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Advice to New Hubbers: Write About Your Pet

Updated on July 16, 2010

 If you'd like to build some traffic and don't have an idea about where to start, I can recommend writing about a very important family member in your life – your pet.

flickr.com
flickr.com

In What Way?

There are so many people on the web, researching the type of pet to buy or adopt. After my first hub on the toy poodle got indexed by Google, it continues to be my most-viewed hub. Have there been any Adsense clicks on it? In a word, NO. Clicks have come from other hubs. But the poodle hub is helping to build my traffic generally. In fact, after my two months of writing on HubPages, I like my poodle hub results so much that I’m working on a hub about my other pet.

Depending on the kind of pet you love -- no matter if it's your Great Dane, Himalayan cat, Quaker parrot, or pot-bellied pig -- there is someone who wants to know what you think of its characteristics. And, frankly, how much research are you going to need to write this article? After all, don't you adore the breed you selected? Haven't you and family or friends learned what it's like to live with your pet?

flickr.com
flickr.com

How Do Search Engines Pick It Up?

People are finding my toy poodle hub because they are entering such phrases on Google as "toy poodle stubborn", "are toy poodles pushy", "do toy poodles bark a lot".  Yes, Virginia, there is such a thing as a Google crawl that matches your main keyword with text words among your content.   My hub includes the phrases toy poodles are not stubborn, bark a lot, and pushy.  If you've got a combination of the right text words in your article, plus your main keyword in the title (for example, my title “Why I Love the Toy Poodle”),  Google will find it.... and you'll be surprised how high your pet article will rank in the Google search results.

Get the Best Title

My hub entitled “Why I Love the Toy Poodle” uses “the toy poodle” rather than “my toy poodle”.  The title implies that I am making an evaluation of the breed, not reporting the cute things my dog did last month.  You can always create a title that makes use of an outstanding breed characteristic, such as “The Toy Poodle:  Best Apartment Dog,” or humorously, “The Toy Poodle:  A Lover, Not a Fighter.”  Just avoid a title like “My Bull Terrier, Spike.”

flickr.com
flickr.com

Use of Photos

Include lots of photos – four or five – of your breed.  Don’t just add pictures of your own pet.  Wouldn’t it be boring if all golden retrievers looked alike?  Put in several nice photos of ocicats or Irish wolfhounds or whatever is your subject.  The best place to get permission to use photos is on a forum for your breed in which you participate regularly.  You’ll find a few people who will be delighted to have a picture of their pet included in your article, especially if they know you well.  I’d also recommend you select different sizes of your breed – showing the range of weights for your breed can never hurt.  If you don’t participate in a forum, ask a club or a rescue group for permission to use a few of their pictures.  They’ll be eager to let you use their photos, especially if your hub includes a link to their organization.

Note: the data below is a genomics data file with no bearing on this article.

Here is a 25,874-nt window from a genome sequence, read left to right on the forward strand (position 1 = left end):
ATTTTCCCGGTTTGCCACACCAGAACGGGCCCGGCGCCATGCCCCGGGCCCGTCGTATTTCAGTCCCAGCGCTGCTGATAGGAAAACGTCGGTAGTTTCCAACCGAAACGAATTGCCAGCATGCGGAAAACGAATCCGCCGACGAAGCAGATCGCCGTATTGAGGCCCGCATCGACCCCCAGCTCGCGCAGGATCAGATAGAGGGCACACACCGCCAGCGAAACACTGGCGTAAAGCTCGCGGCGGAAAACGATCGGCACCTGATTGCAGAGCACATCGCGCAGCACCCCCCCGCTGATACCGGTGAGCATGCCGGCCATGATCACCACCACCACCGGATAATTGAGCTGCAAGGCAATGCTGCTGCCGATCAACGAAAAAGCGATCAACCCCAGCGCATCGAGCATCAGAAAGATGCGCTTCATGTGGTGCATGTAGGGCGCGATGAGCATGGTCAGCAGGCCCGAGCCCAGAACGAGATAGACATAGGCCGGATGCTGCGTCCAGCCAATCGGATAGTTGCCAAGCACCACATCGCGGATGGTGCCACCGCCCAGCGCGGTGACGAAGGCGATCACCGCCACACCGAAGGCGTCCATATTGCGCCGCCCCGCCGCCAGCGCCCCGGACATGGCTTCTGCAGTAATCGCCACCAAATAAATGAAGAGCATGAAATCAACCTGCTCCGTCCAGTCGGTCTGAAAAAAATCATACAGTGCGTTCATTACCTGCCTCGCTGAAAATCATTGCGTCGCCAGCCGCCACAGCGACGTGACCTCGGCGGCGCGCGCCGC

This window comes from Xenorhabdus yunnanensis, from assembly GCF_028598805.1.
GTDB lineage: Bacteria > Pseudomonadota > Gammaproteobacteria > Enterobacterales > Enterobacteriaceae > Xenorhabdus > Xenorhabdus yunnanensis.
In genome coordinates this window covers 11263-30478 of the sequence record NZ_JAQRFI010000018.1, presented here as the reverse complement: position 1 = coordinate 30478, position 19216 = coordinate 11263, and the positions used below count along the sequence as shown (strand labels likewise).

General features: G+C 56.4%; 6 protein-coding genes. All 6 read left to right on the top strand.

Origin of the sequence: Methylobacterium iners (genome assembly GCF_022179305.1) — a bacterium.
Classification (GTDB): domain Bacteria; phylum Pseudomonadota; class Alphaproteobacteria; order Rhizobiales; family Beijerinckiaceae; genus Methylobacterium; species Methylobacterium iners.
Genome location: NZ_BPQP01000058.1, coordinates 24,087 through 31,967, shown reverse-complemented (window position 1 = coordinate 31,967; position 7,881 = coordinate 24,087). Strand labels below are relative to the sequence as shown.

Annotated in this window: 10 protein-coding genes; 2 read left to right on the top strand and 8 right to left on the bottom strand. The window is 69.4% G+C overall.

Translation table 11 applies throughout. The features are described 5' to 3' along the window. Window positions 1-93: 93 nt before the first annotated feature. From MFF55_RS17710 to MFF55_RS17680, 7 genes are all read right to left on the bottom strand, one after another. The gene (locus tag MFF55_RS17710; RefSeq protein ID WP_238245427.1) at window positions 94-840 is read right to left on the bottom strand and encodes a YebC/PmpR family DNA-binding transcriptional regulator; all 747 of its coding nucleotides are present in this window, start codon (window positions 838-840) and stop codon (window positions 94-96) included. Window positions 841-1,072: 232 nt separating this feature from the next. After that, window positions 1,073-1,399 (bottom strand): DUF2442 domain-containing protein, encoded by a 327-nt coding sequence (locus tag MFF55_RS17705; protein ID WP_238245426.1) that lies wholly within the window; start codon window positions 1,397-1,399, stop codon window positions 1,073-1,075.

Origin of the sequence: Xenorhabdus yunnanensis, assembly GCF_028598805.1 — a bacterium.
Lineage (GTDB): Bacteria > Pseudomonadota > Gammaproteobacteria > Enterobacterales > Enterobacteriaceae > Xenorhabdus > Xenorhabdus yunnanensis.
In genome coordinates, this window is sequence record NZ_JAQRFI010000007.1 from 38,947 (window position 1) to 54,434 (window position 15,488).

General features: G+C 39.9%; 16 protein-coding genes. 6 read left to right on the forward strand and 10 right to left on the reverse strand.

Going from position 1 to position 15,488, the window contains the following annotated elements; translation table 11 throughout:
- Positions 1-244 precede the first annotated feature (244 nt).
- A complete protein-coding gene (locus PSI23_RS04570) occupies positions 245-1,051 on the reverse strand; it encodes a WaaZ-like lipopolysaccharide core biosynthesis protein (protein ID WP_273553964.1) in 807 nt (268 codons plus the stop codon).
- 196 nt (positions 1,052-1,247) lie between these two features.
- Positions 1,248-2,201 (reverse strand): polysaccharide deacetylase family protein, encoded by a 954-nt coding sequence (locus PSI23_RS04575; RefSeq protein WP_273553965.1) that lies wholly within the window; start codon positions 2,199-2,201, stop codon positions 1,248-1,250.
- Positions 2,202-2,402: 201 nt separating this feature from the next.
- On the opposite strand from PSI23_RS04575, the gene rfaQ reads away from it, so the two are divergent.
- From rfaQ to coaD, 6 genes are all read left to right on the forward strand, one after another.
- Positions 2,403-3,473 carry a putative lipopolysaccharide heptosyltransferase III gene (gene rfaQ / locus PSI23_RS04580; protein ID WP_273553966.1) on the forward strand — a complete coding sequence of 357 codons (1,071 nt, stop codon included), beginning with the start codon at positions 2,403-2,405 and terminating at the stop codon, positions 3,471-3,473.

Your Best Writing

Use lots of good descriptive adjectives when describing your breed.  I recommend writing about 800 words.

Include both the negatives and positives.  A well-rounded review of your breed will make your content stand out as thoughtful and informed.  Don’t just go on about the personality of your pet – instead, include lots of information you’ve learned, perhaps through years of experience with your particular breed.

A warm, well-written article about your pet will be a success story on HubPages and on the search engines.

One Final Hint

Your hub will generate even more traffic if your pet’s breed is among the 10 most popular breeds in your country.  Definitely!

My dog, now at the Rainbow Bridge
My dog, now at the Rainbow Bridge

Photo Credits

Husky puppy from sponng

Ecuadorian Amazon parrot from Crispin Swan

Orange cat from Sebastian Dario

Comments

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    • gracenotes profile imageAUTHOR

      gracenotes 

      8 years ago from North Texas

      Peggy W, thanks for your comments. I love those old stories of our parents and grandparents' pets. I am going to check out your hub about Jiggs.

      As a little girl, my mom and her family had a cat that would eat raw black-eyed peas right from your hand. And my grandmother had a dog named Gizmo.

    • Peggy W profile image

      Peggy Woods 

      8 years ago from Houston, Texas

      I have written about a number of our pets...both present and deceased. Even wrote one about my mother's family dog when she was growing up ( Jiggs ) because so many family stories have been passed down to us about him. We still have a photo of him hanging in our home today!

    • profile image

      nursesaide 

      8 years ago

      This is a great suggestion. Too bad all my pets passed away. Of course, I could still write about them. Umm.

    • gracenotes profile imageAUTHOR

      gracenotes 

      8 years ago from North Texas

      Thanks very much, PB. I hope that it was as pleasant to read as it was to write.

    • Putz Ballard profile image

      Putz Ballard 

      8 years ago

      Great hub and good ideas

    • James A Watkins profile image

      James A Watkins 

      8 years ago from Chicago

      This is sound advice, to be sure. And you're a good writer, too. I wrote about my dog just before you came aboard:

      https://hubpages.com/animals/Maltese-Dogs

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